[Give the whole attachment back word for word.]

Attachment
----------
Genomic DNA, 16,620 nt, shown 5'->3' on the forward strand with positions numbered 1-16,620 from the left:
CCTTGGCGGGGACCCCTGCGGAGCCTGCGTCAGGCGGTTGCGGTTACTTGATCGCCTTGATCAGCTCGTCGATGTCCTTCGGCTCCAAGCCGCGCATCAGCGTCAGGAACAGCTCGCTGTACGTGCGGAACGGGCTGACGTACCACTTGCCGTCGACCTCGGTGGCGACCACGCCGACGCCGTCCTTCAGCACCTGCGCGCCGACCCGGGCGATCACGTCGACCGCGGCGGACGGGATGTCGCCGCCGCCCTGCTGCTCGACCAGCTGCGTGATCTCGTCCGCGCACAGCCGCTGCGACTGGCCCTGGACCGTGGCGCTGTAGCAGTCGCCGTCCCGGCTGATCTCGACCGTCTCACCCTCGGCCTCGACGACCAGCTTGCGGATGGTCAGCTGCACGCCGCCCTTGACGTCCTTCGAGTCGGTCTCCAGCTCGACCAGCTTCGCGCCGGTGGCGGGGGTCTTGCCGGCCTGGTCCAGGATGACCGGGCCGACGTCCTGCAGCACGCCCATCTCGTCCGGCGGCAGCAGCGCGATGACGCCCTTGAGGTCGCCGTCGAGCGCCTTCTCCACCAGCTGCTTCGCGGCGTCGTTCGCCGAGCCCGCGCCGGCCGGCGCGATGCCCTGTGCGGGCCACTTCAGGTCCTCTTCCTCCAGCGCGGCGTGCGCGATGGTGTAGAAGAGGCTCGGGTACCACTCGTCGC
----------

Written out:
Genomic DNA, 16,620 nt, shown 5'->3' on the forward strand with positions numbered 1-16,620 from the left:
CCTTGGCGGGGACCCCTGCGGAGCCTGCGTCAGGCGGTTGCGGTTACTTGATCGCCTTGATCAGCTCGTCGATGTCCTTCGGCTCCAAGCCGCGCATCAGCGTCAGGAACAGCTCGCTGTACGTGCGGAACGGGCTGACGTACCACTTGCCGTCGACCTCGGTGGCGACCACGCCGACGCCGTCCTTCAGCACCTGCGCGCCGACCCGGGCGATCACGTCGACCGCGGCGGACGGGATGTCGCCGCCGCCCTGCTGCTCGACCAGCTGCGTGATCTCGTCCGCGCACAGCCGCTGCGACTGGCCCTGGACCGTGGCGCTGTAGCAGTCGCCGTCCCGGCTGATCTCGACCGTCTCACCCTCGGCCTCGACGACCAGCTTGCGGATGGTCAGCTGCACGCCGCCCTTGACGTCCTTCGAGTCGGTCTCCAGCTCGACCAGCTTCGCGCCGGTGGCGGGGGTCTTGCCGGCCTGGTCCAGGATGACCGGGCCGACGTCCTGCAGCACGCCCATCTCGTCCGGCGGCAGCAGCGCGATGACGCCCTTGAGGTCGCCGTCGAGCGCCTTCTCCACCAGCTGCTTCGCGGCGTCGTTCGCCGAGCCCGCGCCGGCCGGCGCGATGCCCTGTGCGGGCCACTTCAGGTCCTCTTCCTCCAGCGCGGCGTGCGCGATGGTGTAGAAGAGGCTCGGGTACCACTCGTCGC